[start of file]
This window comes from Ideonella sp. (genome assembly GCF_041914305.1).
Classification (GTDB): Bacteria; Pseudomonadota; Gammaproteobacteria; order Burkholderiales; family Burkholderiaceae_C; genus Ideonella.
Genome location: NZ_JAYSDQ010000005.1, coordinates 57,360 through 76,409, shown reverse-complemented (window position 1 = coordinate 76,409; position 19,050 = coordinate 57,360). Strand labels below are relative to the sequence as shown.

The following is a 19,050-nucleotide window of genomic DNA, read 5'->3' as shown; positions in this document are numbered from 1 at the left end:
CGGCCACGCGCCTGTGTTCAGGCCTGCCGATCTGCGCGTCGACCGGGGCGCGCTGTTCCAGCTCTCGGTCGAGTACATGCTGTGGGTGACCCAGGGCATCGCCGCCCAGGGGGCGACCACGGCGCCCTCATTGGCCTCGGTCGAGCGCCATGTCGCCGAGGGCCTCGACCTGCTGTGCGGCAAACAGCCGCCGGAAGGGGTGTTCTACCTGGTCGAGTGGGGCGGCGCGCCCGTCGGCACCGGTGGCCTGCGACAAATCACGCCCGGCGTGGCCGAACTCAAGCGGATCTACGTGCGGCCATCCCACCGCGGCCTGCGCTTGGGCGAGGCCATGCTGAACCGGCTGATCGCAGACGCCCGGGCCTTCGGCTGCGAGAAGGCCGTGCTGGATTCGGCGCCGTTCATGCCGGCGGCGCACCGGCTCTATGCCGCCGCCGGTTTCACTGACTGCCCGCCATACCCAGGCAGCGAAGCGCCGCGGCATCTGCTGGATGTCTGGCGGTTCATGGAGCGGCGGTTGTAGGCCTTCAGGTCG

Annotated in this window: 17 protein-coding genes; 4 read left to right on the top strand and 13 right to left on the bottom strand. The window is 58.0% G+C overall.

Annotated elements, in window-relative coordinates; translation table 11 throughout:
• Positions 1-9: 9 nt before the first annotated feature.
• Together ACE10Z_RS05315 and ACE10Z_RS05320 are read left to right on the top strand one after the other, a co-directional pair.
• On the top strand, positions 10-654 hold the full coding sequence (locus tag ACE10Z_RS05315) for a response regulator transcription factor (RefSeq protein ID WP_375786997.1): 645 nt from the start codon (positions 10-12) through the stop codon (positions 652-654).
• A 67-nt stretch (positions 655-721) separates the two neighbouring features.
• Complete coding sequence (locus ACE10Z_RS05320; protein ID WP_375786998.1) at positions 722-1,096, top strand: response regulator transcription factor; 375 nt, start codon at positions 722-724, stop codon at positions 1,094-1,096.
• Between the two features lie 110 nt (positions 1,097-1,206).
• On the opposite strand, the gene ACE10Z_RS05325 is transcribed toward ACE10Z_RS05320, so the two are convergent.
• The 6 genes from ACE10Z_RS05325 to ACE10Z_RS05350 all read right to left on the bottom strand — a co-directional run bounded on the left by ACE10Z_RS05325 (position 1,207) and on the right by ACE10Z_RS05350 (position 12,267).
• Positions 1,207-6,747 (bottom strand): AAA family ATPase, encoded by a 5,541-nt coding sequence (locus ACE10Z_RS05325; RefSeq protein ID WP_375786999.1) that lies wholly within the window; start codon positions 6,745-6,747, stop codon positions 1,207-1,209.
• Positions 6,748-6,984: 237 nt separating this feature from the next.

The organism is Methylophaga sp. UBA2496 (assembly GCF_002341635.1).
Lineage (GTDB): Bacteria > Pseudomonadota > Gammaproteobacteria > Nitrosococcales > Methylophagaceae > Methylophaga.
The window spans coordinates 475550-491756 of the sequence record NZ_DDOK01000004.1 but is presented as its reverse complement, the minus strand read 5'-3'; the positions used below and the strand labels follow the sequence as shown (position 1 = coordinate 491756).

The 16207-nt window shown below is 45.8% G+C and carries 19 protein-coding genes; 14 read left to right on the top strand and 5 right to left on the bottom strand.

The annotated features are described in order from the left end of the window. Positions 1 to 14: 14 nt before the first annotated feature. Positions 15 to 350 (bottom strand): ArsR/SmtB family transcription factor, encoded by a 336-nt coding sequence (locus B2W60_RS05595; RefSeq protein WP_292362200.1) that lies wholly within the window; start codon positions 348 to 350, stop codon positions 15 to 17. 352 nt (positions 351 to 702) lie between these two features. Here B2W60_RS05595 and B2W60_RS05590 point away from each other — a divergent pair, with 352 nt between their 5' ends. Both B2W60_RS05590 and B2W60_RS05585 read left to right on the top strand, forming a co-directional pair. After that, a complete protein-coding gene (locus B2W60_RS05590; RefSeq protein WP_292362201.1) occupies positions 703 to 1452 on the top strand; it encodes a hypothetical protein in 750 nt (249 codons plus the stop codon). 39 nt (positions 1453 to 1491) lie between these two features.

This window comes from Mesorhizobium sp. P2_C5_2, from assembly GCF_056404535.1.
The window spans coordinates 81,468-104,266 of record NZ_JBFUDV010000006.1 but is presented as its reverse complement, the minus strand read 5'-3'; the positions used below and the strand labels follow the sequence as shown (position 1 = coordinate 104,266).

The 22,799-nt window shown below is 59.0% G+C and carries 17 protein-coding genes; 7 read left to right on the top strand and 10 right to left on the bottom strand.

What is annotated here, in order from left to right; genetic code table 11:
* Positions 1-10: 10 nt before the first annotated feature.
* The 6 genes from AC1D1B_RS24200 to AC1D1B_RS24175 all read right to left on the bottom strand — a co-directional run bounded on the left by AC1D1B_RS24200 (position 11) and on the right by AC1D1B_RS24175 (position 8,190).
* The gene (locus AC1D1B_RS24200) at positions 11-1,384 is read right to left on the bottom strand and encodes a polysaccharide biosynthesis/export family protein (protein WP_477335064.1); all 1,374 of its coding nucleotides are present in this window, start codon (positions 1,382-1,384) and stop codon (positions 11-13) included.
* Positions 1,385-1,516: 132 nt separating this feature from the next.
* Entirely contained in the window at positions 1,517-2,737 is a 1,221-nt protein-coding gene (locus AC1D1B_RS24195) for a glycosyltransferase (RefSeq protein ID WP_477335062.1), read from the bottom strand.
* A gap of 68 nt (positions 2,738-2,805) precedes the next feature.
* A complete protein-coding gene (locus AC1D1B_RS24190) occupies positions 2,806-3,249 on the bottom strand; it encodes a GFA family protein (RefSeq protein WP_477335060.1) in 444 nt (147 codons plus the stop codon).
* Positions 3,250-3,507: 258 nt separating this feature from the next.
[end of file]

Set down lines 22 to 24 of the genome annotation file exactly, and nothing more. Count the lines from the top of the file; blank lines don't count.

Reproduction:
The annotated features are described in order from the left end of the window. Positions 1 to 14: 14 nt before the first annotated feature. Positions 15 to 350 (bottom strand): ArsR/SmtB family transcription factor, encoded by a 336-nt coding sequence (locus B2W60_RS05595; RefSeq protein WP_292362200.1) that lies wholly within the window; start codon positions 348 to 350, stop codon positions 15 to 17. 352 nt (positions 351 to 702) lie between these two features. Here B2W60_RS05595 and B2W60_RS05590 point away from each other — a divergent pair, with 352 nt between their 5' ends. Both B2W60_RS05590 and B2W60_RS05585 read left to right on the top strand, forming a co-directional pair. After that, a complete protein-coding gene (locus B2W60_RS05590; RefSeq protein WP_292362201.1) occupies positions 703 to 1452 on the top strand; it encodes a hypothetical protein in 750 nt (249 codons plus the stop codon). 39 nt (positions 1453 to 1491) lie between these two features.

This window comes from Mesorhizobium sp. P2_C5_2, from assembly GCF_056404535.1.
The window spans coordinates 81,468-104,266 of record NZ_JBFUDV010000006.1 but is presented as its reverse complement, the minus strand read 5'-3'; the positions used below and the strand labels follow the sequence as shown (position 1 = coordinate 104,266).